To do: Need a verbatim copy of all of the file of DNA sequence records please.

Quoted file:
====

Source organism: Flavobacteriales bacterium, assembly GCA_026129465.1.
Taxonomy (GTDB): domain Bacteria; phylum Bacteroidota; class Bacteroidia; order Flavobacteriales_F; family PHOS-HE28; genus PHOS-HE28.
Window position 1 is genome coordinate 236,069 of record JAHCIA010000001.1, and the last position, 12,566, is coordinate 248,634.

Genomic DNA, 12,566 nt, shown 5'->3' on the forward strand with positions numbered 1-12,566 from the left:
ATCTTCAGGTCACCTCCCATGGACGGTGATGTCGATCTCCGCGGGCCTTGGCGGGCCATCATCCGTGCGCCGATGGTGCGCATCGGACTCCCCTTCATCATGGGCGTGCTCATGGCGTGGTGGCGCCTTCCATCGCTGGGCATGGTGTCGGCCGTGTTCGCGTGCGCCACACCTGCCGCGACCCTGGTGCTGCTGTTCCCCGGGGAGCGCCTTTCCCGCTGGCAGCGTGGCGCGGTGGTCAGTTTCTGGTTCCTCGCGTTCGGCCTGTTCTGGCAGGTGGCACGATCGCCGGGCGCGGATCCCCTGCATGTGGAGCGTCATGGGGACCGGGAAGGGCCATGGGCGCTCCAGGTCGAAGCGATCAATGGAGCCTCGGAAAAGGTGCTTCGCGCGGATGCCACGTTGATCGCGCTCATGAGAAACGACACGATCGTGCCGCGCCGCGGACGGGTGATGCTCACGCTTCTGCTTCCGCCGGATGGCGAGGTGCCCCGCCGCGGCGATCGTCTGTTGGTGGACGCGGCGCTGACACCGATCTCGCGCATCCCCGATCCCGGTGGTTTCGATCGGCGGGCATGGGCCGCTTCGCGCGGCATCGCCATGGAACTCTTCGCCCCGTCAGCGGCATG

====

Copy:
Source organism: Flavobacteriales bacterium, assembly GCA_026129465.1.
Taxonomy (GTDB): domain Bacteria; phylum Bacteroidota; class Bacteroidia; order Flavobacteriales_F; family PHOS-HE28; genus PHOS-HE28.
Window position 1 is genome coordinate 236,069 of record JAHCIA010000001.1, and the last position, 12,566, is coordinate 248,634.

Genomic DNA, 12,566 nt, shown 5'->3' on the forward strand with positions numbered 1-12,566 from the left:
ATCTTCAGGTCACCTCCCATGGACGGTGATGTCGATCTCCGCGGGCCTTGGCGGGCCATCATCCGTGCGCCGATGGTGCGCATCGGACTCCCCTTCATCATGGGCGTGCTCATGGCGTGGTGGCGCCTTCCATCGCTGGGCATGGTGTCGGCCGTGTTCGCGTGCGCCACACCTGCCGCGACCCTGGTGCTGCTGTTCCCCGGGGAGCGCCTTTCCCGCTGGCAGCGTGGCGCGGTGGTCAGTTTCTGGTTCCTCGCGTTCGGCCTGTTCTGGCAGGTGGCACGATCGCCGGGCGCGGATCCCCTGCATGTGGAGCGTCATGGGGACCGGGAAGGGCCATGGGCGCTCCAGGTCGAAGCGATCAATGGAGCCTCGGAAAAGGTGCTTCGCGCGGATGCCACGTTGATCGCGCTCATGAGAAACGACACGATCGTGCCGCGCCGCGGACGGGTGATGCTCACGCTTCTGCTTCCGCCGGATGGCGAGGTGCCCCGCCGCGGCGATCGTCTGTTGGTGGACGCGGCGCTGACACCGATCTCGCGCATCCCCGATCCCGGTGGTTTCGATCGGCGGGCATGGGCCGCTTCGCGCGGCATCGCCATGGAACTCTTCGCCCCGTCAGCGGCATG